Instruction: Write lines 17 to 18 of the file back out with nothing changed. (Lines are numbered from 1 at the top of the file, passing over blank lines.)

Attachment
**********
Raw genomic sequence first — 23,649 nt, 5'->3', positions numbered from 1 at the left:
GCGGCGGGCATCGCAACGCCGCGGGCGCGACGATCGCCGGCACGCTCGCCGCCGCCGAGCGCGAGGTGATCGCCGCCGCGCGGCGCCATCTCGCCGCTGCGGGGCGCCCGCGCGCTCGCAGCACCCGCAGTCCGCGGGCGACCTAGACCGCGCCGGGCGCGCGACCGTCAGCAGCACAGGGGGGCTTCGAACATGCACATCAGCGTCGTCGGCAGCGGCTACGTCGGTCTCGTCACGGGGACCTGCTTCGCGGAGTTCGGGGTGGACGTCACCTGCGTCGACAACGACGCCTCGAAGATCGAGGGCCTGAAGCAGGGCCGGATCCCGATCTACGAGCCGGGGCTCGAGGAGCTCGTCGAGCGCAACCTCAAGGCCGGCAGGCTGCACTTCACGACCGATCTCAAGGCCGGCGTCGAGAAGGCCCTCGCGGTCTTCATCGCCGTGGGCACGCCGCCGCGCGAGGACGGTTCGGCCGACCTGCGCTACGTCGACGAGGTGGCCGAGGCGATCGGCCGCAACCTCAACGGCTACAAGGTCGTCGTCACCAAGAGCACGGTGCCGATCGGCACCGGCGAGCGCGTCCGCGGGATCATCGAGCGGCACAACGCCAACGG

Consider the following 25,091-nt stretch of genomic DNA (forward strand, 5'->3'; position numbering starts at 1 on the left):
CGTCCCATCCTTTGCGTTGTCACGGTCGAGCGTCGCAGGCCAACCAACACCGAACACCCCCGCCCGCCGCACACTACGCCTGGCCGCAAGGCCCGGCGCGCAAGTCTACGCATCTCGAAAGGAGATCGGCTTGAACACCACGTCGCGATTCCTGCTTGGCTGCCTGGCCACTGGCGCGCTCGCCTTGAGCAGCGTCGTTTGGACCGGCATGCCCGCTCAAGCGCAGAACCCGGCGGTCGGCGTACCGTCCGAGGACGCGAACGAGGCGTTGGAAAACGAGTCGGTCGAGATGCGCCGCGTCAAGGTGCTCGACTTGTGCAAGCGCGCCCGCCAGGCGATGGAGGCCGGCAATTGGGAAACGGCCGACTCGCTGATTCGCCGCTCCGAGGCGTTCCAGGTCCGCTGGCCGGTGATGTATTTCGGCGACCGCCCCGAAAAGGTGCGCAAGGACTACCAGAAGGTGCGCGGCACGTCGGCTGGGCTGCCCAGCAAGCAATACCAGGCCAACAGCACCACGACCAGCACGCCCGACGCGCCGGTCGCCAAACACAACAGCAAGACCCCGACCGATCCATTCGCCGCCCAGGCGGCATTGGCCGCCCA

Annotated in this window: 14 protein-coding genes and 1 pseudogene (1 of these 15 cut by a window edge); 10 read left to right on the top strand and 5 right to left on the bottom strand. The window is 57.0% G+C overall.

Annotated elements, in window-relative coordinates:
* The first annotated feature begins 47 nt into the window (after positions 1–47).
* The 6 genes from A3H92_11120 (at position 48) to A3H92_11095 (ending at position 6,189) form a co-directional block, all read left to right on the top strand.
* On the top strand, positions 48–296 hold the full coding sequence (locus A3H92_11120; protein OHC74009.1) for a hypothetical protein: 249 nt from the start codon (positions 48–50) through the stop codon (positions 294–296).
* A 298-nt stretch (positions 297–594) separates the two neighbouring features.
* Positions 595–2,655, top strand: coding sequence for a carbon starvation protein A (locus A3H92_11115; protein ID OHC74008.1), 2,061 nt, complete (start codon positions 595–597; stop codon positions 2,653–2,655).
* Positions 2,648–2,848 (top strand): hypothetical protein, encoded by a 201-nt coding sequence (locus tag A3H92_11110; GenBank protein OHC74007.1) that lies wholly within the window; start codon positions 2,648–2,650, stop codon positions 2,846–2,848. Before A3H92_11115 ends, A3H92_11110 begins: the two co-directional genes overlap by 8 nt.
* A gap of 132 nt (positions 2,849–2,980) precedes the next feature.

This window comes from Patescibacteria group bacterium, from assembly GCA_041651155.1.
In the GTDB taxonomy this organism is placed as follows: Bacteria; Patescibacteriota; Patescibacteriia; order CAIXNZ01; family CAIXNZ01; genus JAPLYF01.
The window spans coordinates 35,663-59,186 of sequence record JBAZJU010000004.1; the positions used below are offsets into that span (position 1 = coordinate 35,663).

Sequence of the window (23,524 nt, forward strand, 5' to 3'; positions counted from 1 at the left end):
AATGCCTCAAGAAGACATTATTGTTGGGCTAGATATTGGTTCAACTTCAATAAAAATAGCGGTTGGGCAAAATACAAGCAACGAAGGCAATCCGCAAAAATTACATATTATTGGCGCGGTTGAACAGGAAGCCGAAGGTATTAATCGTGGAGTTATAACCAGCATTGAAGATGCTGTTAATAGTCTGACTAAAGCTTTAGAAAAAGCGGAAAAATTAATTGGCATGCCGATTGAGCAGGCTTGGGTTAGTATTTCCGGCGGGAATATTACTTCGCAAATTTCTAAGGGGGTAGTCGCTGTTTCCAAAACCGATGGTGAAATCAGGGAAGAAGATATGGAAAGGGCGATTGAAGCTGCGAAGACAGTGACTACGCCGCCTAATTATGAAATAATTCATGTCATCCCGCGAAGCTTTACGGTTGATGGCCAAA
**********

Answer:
Sequence of the window (23,524 nt, forward strand, 5' to 3'; positions counted from 1 at the left end):
AATGCCTCAAGAAGACATTATTGTTGGGCTAGATATTGGTTCAACTTCAATAAAAATAGCGGTTGGGCAAAATACAAGCAACGAAGGCAATCCGCAAAAATTACATATTATTGGCGCGGTTGAACAGGAAGCCGAAGGTATTAATCGTGGAGTTATAACCAGCATTGAAGATGCTGTTAATAGTCTGACTAAAGCTTTAGAAAAAGCGGAAAAATTAATTGGCATGCCGATTGAGCAGGCTTGGGTTAGTATTTCCGGCGGGAATATTACTTCGCAAATTTCTAAGGGGGTAGTCGCTGTTTCCAAAACCGATGGTGAAATCAGGGAAGAAGATATGGAAAGGGCGATTGAAGCTGCGAAGACAGTGACTACGCCGCCTAATTATGAAATAATTCATGTCATCCCGCGAAGCTTTACGGTTGATGGCCAAA